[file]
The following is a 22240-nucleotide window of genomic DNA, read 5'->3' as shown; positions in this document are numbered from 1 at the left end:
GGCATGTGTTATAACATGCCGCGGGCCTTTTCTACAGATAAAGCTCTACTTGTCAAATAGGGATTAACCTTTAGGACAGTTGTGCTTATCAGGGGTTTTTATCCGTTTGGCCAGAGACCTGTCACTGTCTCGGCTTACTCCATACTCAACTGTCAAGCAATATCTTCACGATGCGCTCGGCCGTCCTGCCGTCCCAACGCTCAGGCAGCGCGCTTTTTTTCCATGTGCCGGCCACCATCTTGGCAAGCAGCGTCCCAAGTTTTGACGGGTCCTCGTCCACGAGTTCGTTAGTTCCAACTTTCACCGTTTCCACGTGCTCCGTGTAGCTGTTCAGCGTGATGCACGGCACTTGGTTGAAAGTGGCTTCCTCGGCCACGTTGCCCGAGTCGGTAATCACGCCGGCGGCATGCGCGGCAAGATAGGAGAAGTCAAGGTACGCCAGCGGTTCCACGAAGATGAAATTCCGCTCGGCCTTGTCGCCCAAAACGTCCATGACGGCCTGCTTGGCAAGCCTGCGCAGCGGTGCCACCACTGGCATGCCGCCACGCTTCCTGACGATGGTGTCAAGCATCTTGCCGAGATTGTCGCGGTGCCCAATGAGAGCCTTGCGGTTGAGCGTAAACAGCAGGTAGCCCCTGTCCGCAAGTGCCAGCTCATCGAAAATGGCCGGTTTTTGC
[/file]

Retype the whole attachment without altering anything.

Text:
The following is a 22240-nucleotide window of genomic DNA, read 5'->3' as shown; positions in this document are numbered from 1 at the left end:
GGCATGTGTTATAACATGCCGCGGGCCTTTTCTACAGATAAAGCTCTACTTGTCAAATAGGGATTAACCTTTAGGACAGTTGTGCTTATCAGGGGTTTTTATCCGTTTGGCCAGAGACCTGTCACTGTCTCGGCTTACTCCATACTCAACTGTCAAGCAATATCTTCACGATGCGCTCGGCCGTCCTGCCGTCCCAACGCTCAGGCAGCGCGCTTTTTTTCCATGTGCCGGCCACCATCTTGGCAAGCAGCGTCCCAAGTTTTGACGGGTCCTCGTCCACGAGTTCGTTAGTTCCAACTTTCACCGTTTCCACGTGCTCCGTGTAGCTGTTCAGCGTGATGCACGGCACTTGGTTGAAAGTGGCTTCCTCGGCCACGTTGCCCGAGTCGGTAATCACGCCGGCGGCATGCGCGGCAAGATAGGAGAAGTCAAGGTACGCCAGCGGTTCCACGAAGATGAAATTCCGCTCGGCCTTGTCGCCCAAAACGTCCATGACGGCCTGCTTGGCAAGCCTGCGCAGCGGTGCCACCACTGGCATGCCGCCACGCTTCCTGACGATGGTGTCAAGCATCTTGCCGAGATTGTCGCGGTGCCCAATGAGAGCCTTGCGGTTGAGCGTAAACAGCAGGTAGCCCCTGTCCGCAAGTGCCAGCTCATCGAAAATGGCCGGTTTTTGC